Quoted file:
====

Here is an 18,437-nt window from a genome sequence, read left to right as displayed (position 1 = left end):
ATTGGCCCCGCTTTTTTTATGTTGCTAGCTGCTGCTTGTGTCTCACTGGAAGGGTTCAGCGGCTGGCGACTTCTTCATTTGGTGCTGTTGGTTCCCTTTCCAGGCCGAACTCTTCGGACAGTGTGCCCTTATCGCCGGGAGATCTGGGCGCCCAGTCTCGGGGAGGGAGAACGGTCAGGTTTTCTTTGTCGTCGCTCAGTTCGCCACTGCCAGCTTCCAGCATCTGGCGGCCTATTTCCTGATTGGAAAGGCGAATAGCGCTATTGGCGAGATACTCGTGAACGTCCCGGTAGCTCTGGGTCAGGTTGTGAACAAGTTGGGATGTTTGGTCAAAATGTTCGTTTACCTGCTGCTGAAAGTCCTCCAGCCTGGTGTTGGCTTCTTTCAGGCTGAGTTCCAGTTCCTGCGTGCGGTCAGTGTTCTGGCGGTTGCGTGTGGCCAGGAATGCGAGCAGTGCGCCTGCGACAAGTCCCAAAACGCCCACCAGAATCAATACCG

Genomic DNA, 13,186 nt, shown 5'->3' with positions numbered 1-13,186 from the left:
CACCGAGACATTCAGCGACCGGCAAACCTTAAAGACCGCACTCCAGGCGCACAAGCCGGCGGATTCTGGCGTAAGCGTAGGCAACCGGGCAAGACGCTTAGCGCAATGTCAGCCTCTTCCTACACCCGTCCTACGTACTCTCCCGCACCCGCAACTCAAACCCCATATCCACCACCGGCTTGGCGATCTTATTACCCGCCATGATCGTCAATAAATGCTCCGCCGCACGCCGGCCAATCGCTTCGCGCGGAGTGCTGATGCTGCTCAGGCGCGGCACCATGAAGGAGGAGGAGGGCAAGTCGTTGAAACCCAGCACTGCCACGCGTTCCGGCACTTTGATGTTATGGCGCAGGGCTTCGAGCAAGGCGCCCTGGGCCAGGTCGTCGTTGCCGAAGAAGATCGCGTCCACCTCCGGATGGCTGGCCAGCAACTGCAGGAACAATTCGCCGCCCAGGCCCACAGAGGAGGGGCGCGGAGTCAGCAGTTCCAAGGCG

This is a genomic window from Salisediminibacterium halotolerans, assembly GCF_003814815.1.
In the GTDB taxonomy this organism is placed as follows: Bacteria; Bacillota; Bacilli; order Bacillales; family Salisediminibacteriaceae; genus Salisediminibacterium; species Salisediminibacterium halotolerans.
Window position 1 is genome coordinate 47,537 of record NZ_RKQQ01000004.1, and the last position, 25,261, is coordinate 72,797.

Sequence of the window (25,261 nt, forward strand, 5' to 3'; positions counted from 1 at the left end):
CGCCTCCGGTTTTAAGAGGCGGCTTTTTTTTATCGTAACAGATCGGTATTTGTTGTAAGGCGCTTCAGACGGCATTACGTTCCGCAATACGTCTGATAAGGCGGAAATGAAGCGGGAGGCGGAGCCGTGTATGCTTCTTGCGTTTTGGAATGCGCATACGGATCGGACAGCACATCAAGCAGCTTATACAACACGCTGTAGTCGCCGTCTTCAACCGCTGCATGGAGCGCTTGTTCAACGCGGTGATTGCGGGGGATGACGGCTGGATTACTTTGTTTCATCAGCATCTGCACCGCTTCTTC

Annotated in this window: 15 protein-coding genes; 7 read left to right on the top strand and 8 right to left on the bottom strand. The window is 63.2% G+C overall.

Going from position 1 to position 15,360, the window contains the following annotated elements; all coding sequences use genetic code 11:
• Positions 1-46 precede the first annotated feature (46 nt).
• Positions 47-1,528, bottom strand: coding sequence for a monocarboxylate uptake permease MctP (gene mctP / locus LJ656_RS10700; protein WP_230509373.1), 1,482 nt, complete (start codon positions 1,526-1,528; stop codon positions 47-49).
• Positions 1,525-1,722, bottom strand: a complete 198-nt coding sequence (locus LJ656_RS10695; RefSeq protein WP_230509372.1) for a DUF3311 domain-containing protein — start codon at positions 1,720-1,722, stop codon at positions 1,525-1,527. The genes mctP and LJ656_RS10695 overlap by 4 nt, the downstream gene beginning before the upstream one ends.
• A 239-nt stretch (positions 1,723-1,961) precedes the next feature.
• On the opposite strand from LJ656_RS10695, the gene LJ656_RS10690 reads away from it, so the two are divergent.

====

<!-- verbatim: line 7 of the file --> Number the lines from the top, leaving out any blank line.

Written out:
Window position 1 is genome coordinate 47,537 of record NZ_RKQQ01000004.1, and the last position, 25,261, is coordinate 72,797.